By Michael John Sanchez

Many famous fiddlers have influenced the history of fiddle playing throughout many generations. All these fiddlers have mastered their skills in music and in playing the fiddle. They’re known not only for their musical abilities but also for their love of playing fiddle and sharing their passion with the world.

Charlie Daniels (1936–present)

Charlie Daniels is probably best known for his country hit “The Devil Went Down to Georgia.” Charlie is not only a talented fiddle player but also a talented singer and guitarist. His unique style of music combines rock, country, bluegrass, blues, and gospel.

Charlie found success moving to Nashville in the 1960s, and his career began to explode. In 1962, he co-wrote the song “It Hurts Me,” which was recorded and released by Elvis Presley in 1964.

Charlie Daniels holds several title awards. He was named the BMI Icon at the BMI Country Awards in 2005. He was inducted into the Grand Ole Opry in 2008 and into the Musicians Hall of Fame and Museum in 2009.

Mark O’Connor (1961–present)

Mark O’Connor is not only a well-known fiddler performer but also a well-known music teacher and composer. At 13, Mark was named the youngest person to win the Grand Master Fiddler Championship.

Selling over 2 million CDs, Mark’s music has been a huge success. In 2001, he won a Grammy Award for his CD Appalachian Journey. Mark is also known for his fiddle and violin teaching method. He first introduced the O’Connor method in 2009, and it’s very popular with many violinists.

Bob Wills (1905–1975)

Bob Wills is best known for his influence on Western swing. At a young age, he began performing regularly, mainly for dances and radio stations.

Eventually, Bob started his own band called the Texas Playboys and recorded with several different publishers. He received many music awards throughout his life, including the honor of being inducted into the Country Music Hall of Fame in 1968.

Craig Duncan (1954–present)

Craig Duncan is both a classical- and country-trained musician. Craig is a talented fiddler who also plays viola, mandolin, rhythm and electric guitar, and several other instruments.

Craig has also written books and produced and arranged music. He has also been a featured instrumentalist on more than 60 albums.

A member of the North American Fiddlers’ Hall of Fame and Who’s Who in Music and Musicians, Craig’s music has been featured on many TV shows. He has appeared on The Oprah Winfrey Show and programs on A&E, BET, PBS, History, and other TV channels.

Jay Ungar (1946–present)

In the 1960’s, Jay Ungar became a member of Cat Mother and the All Night News Boys, and shortly thereafter, the Putnam String County Band. Later in his career Jay was a member of Fiddle Fever and the David Bromberg Band. He continues to perform today doing duets with his wife, Molly Mason.

Jay is best known for his composition “Ashokan Farewell,” the Grammy Award-winning and Emmy Award-nominated theme song from the Ken Burns PBS documentary series The Civil War.

Justin Branum (1984–present)

Justin Branum plays the mandolin, guitar, cello, and bass, and sings. Justin is a composer and arranger of music and an adjunct professor of jazz violin at Webster University, where he received his master’s degree in jazz performance.

Some of Justin’s championship titles include the 2010 Grand Master Fiddler, 2010 Tennessee State Fiddler, 2010 Gone to Texas Fiddler, and the 2008 Young Adult Fiddle contest. He has played in many bands, including the swing band Swing DeVille, Colonel Ford, the Palominos, the Notable Haberdashers, and others around the St. Louis area.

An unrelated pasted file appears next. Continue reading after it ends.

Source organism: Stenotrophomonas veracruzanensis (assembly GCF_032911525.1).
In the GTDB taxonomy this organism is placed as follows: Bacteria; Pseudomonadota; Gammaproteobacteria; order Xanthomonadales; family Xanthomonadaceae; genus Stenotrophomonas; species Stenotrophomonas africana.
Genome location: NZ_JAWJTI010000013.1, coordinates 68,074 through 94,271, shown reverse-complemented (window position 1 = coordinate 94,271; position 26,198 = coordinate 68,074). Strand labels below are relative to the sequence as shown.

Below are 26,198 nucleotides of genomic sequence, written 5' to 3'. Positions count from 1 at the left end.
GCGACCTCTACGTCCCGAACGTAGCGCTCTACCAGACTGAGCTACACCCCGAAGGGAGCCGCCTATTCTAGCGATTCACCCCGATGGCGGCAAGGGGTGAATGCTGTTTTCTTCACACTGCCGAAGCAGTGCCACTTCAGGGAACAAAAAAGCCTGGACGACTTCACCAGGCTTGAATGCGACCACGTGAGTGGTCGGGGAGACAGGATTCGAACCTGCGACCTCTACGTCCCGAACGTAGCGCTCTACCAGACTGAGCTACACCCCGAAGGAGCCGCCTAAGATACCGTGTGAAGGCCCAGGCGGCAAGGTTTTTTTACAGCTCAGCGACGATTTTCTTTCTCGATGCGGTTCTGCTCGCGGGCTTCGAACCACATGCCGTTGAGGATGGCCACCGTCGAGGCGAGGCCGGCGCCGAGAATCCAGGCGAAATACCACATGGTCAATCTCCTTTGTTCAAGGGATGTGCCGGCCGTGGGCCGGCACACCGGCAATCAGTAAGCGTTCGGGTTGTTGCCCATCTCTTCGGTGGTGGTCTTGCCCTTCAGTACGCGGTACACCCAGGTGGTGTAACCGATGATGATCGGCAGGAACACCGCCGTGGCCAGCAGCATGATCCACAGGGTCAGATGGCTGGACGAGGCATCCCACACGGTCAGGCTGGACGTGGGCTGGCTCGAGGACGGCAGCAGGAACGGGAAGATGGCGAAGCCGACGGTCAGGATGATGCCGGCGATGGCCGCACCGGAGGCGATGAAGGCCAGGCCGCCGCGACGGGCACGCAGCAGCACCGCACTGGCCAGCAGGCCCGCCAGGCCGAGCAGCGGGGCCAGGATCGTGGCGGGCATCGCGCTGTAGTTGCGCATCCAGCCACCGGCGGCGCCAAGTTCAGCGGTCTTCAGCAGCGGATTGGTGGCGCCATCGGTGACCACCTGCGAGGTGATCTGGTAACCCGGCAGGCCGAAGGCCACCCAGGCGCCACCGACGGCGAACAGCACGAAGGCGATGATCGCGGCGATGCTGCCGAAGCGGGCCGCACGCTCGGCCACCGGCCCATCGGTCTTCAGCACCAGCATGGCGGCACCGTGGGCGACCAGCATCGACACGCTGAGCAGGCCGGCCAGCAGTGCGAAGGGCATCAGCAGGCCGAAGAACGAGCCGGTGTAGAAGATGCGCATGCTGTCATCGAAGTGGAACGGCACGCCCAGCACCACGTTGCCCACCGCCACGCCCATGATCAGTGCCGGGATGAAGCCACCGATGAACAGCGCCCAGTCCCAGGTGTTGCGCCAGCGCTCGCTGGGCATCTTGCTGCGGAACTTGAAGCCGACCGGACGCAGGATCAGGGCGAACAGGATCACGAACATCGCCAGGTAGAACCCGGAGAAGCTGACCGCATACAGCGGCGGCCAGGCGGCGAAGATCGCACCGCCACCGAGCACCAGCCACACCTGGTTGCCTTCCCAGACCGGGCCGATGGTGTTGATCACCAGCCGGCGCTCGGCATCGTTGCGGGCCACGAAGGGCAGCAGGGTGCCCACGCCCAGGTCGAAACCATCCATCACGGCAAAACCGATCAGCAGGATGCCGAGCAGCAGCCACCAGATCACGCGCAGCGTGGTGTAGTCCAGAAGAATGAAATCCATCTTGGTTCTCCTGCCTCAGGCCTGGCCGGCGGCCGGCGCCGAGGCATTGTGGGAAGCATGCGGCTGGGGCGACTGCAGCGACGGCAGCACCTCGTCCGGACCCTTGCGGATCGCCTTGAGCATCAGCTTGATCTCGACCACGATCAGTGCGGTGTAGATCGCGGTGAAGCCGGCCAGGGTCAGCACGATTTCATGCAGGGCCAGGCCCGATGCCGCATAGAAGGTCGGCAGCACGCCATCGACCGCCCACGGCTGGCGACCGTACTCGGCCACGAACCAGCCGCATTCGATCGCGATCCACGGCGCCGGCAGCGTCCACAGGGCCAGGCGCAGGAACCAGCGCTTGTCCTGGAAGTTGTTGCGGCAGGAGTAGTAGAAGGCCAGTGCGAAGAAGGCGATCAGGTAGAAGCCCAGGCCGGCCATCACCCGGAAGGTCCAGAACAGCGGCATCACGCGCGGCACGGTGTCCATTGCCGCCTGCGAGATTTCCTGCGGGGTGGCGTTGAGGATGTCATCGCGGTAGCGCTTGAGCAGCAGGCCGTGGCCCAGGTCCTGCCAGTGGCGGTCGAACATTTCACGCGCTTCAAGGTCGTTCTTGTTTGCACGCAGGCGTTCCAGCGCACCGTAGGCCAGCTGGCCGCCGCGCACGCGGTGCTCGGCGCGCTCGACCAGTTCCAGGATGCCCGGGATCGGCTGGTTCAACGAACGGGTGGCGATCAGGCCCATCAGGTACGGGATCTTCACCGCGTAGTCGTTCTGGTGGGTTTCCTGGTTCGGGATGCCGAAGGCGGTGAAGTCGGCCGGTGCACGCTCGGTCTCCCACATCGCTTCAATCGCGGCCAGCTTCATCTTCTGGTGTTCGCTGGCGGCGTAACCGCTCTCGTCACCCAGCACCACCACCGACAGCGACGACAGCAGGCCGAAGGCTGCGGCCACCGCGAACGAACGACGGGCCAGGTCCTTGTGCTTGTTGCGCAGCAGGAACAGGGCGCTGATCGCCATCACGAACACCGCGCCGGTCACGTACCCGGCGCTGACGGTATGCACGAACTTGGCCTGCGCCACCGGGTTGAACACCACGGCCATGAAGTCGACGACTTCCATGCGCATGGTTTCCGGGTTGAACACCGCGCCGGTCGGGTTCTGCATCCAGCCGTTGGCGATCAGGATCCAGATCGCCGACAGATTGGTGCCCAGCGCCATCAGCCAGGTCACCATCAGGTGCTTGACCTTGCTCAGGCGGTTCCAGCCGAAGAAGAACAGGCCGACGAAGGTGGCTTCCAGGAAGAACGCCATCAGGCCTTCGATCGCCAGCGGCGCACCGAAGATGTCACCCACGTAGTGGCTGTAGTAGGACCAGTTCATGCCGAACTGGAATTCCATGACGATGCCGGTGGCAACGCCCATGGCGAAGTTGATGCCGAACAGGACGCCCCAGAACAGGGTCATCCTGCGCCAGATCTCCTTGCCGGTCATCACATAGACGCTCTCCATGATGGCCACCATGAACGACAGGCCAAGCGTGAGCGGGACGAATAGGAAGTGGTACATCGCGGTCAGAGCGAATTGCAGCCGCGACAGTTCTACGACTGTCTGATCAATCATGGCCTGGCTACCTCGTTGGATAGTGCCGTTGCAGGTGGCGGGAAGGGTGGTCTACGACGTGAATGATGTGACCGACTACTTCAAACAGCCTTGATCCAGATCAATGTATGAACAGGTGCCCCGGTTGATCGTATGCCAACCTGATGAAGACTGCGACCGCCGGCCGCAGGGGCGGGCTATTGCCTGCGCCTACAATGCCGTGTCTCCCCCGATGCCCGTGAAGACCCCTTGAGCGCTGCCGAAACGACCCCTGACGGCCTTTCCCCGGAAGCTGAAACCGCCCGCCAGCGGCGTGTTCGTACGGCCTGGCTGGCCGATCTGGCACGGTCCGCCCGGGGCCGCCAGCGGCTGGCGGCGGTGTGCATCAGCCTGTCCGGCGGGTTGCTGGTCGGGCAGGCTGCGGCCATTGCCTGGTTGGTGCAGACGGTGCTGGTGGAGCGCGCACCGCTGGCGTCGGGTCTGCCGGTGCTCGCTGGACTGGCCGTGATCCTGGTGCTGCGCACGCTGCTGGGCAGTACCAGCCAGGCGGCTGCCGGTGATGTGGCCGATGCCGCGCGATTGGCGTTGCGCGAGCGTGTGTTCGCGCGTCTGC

Bobby Hicks (1933–present)

At 21, Bobby Hicks joined Jim Eanes’s band, but he left in the 1950s to join Bill Monroe and the Blue Grass Boys.

After playing with the Blue Grass Boys for a while, Bobby decided to move on and became a member of Porter Wagoner’s band in 1959. Later, he became a member of several other bands around the country. Bobby Hicks was admitted into the National Fiddler Hall of Fame in 2002 and is a ten-time Grammy Award-winner whose music can be heard on over 50 CDs.

Alasdair Fraser (1955–present)

Alasdair Fraser is a Scottish fiddler player currently residing in northern California, where the San Francisco Examiner has called him “the Michael Jordan of Scottish fiddling.” He has won numerous awards, has many TV credits, and has been the featured performer on many soundtracks.

Alasdair has performed more than 50 times on BBC Radio and is a two-time winner of the Scottish National Fiddle Championship.

In 1996, Alasdair’s album Dawn Dance received a National Association of Independent Record Distributors (NAIRD) award as best Celtic album of the year. Shortly after, Alasdair formed a band called Skyedance with the group members featured on Dawn Dance. He performs regularly with Natalie Haas, a cello player who graduated from the Julliard School of Music.

Natalie MacMaster (1972–present)

16, At Natalie MacMaster released her first album, Four on the Floor. Natalie has toured with artists Faith Hill, Carlos Santana, and Alison Krauss and has recorded with Yo-Yo Ma. She has received the “Artist of the Year” award from the East Coast Music Association several times and two Juno Awards for best instrumental album. The Canadian Country Music Association named her “Fiddler of the Year.”

Natalie has released 11 albums and performed thousands of shows. She enjoys playing as a soloist or with her band.

Martin Hayes (1961–present)

Martin Hayes is a well-known Irish fiddler who has won the All Ireland Fiddle Championship six times.

This talented fiddler has recorded five albums and has won an Irish National Entertainment Award and the BBC Radio 2 Folk Awards’ 2000 award for Instrumentalist of the Year. Martin is a member of the Irish music band the Gloaming. He is also director of the Masters of Tradition festival held in Ireland every summer since 2003.